00:07:40 BRIAN: It would have to be a competitor or a regional competitor of a laboratory that's violating a policy. But most of those were centered around laboratories that were either only participating in the Proficiency Sample Program, or maybe they weren't even customers of ours that were claiming to be AASHTO Accredited. So that's kind of how we were notified about it and occasionally we would notice errors on laboratories website, but we didn't have a like a systematic approach to evaluating this and really one of the things that that is important to us is that we maintain fairness and you know, fairness and objectivity in our program. So, one way to do it is to say, OK. You know, if we're going to look at some of these, we really need to look at all of them. So even though it's going to be very, very difficult and I don't think anyone on the staff was incredibly excited to have this added to their activities, but they all do understand the need for it. So, they're already working on it in January with the laboratories.

00:08:46 BRIAN: Have annual review dates of January. That's the mechanism for this and how we're going to be able to manage this activity throughout the course of the year is we start in January with all the laboratories that have an annual review due in January. So that's when the review is taking place on our end is we have a new question. Added to our internal form that prompts the staff member to look at the website of the accredited laboratory and ensure that it's not violating the policy for publicizing accreditation. And like I said before, though, the good news is that a lot of laboratories, once they got the notification that we're doing this, they jumped in and reviewed their websites right away and didn't want to wait until their annual review to get it right because they may have not been made aware of it before or, you know specifically or just kind of just glossed over that.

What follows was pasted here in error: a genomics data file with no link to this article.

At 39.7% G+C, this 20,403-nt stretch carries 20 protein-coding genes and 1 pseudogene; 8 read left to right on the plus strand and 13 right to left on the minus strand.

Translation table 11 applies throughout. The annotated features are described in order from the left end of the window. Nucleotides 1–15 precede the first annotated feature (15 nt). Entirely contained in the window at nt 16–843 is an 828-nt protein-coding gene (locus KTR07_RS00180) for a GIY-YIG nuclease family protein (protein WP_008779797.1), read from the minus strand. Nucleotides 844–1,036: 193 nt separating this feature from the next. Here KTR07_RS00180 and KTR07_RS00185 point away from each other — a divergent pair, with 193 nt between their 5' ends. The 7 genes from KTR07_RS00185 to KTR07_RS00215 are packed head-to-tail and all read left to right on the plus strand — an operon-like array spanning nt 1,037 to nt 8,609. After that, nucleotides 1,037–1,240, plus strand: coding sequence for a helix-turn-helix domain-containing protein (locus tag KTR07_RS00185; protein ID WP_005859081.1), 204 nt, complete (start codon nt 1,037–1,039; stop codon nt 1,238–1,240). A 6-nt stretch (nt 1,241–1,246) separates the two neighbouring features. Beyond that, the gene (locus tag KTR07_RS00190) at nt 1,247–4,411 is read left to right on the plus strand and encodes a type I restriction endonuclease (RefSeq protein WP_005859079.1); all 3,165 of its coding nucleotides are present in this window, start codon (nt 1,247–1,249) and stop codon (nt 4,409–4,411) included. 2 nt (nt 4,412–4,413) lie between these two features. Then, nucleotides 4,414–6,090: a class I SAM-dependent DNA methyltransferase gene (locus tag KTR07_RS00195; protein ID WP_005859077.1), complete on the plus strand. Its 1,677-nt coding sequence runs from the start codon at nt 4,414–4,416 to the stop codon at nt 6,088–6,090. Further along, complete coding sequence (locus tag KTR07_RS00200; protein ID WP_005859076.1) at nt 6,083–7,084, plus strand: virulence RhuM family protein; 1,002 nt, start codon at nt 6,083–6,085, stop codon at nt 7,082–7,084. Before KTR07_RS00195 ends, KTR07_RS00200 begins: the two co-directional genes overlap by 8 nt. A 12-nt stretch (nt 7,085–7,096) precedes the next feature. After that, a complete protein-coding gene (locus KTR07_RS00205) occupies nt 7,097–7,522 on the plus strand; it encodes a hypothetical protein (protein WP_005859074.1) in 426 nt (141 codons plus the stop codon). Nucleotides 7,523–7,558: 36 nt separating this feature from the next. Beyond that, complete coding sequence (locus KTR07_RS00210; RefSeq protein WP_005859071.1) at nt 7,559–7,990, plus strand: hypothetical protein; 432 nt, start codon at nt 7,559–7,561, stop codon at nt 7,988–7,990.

00:09:40 BRIAN: Requirement because they weren't really worried about it because they didn't intentionally do anything and that is that is the other part of it is. It's usually not intentional. It's usually a misunderstanding or just a lack of clarification. So, what's going on now is we're getting these emails and the laboratories are being followed up with by the quality analysts and they're making changes where appropriate.

00:10:02 KIM: Since this is an added step in the process, are you expecting the time it takes for quality analysts and staff to process the annual review files to be extended a lot, or is it going to take a lot of time and? Make the draw out that process unnecessarily.

00:10:20 BRIAN: I don't think so. I think it might add a little bit of time and a little bit of delay. I would say like the actual process of reviewing the website, I would say it should take less than a minute. You know you click on the website, you find the page where they advertise their accreditation, you read the little blurb, which is generally only a paragraph long. The last. Or they have like the wrong logo or something like that and you notify the lab say hey, you know you need to fix this before we close out the annual review and then hopefully they just take care of it at that point. So, it really shouldn't add a lot of time, but one of the questions that quality analysts have asked is, you know, what? If it's hard for that laboratory to do this, what if they have to reach out to? Their IT provider to make a website change or something like that and I'd say well, that shouldn't really be a problem because they update their websites. Semi regularly to begin with and my experience over the years is that laboratories can take care of this in less than a.

00:11:19 BRIAN: Week so I'm not anticipating a big change in in how that is handled for laboratories. They like it. They have a website, they must know how they made it. They must have somebody who can do it. They're paying or they're paying somebody to do it, but it it's got to be able to be updated to be accurate. So if a laboratory needs a little bit more time because of some complication or something we didn't even think about, then we'll have to consider that. But. I think it's in expectation that they should be pretty fast about making this correction.